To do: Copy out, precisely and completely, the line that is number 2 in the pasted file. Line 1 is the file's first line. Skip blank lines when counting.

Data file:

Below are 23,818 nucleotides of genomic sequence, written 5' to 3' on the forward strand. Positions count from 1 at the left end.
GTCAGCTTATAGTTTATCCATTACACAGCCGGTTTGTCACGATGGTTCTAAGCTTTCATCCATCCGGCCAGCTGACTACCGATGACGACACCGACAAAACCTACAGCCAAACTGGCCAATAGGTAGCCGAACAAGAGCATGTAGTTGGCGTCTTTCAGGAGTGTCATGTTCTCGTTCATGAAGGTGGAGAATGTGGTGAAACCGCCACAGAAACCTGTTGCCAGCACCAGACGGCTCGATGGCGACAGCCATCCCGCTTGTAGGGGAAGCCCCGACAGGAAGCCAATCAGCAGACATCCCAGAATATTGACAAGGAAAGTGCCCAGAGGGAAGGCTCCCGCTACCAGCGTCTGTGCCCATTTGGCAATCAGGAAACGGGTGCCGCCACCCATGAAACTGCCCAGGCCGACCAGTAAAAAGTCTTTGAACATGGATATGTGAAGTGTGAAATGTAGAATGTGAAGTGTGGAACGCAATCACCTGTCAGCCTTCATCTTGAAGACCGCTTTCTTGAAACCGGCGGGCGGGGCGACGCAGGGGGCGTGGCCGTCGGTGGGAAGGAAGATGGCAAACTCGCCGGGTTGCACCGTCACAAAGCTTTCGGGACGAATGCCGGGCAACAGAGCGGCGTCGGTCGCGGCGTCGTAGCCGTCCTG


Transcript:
GTCAGCTTATAGTTTATCCATTACACAGCCGGTTTGTCACGATGGTTCTAAGCTTTCATCCATCCGGCCAGCTGACTACCGATGACGACACCGACAAAACCTACAGCCAAACTGGCCAATAGGTAGCCGAACAAGAGCATGTAGTTGGCGTCTTTCAGGAGTGTCATGTTCTCGTTCATGAAGGTGGAGAATGTGGTGAAACCGCCACAGAAACCTGTTGCCAGCACCAGACGGCTCGATGGCGACAGCCATCCCGCTTGTAGGGGAAGCCCCGACAGGAAGCCAATCAGCAGACATCCCAGAATATTGACAAGGAAAGTGCCCAGAGGGAAGGCTCCCGCTACCAGCGTCTGTGCCCATTTGGCAATCAGGAAACGGGTGCCGCCACCCATGAAACTGCCCAGGCCGACCAGTAAAAAGTCTTTGAACATGGATATGTGAAGTGTGAAATGTAGAATGTGAAGTGTGGAACGCAATCACCTGTCAGCCTTCATCTTGAAGACCGCTTTCTTGAAACCGGCGGGCGGGGCGACGCAGGGGGCGTGGCCGTCGGTGGGAAGGAAGATGGCAAACTCGCCGGGTTGCACCGTCACAAAGCTTTCGGGACGAATGCCGGGCAACAGAGCGGCGTCGGTCGCGGCGTCGTAGCCGTCCTG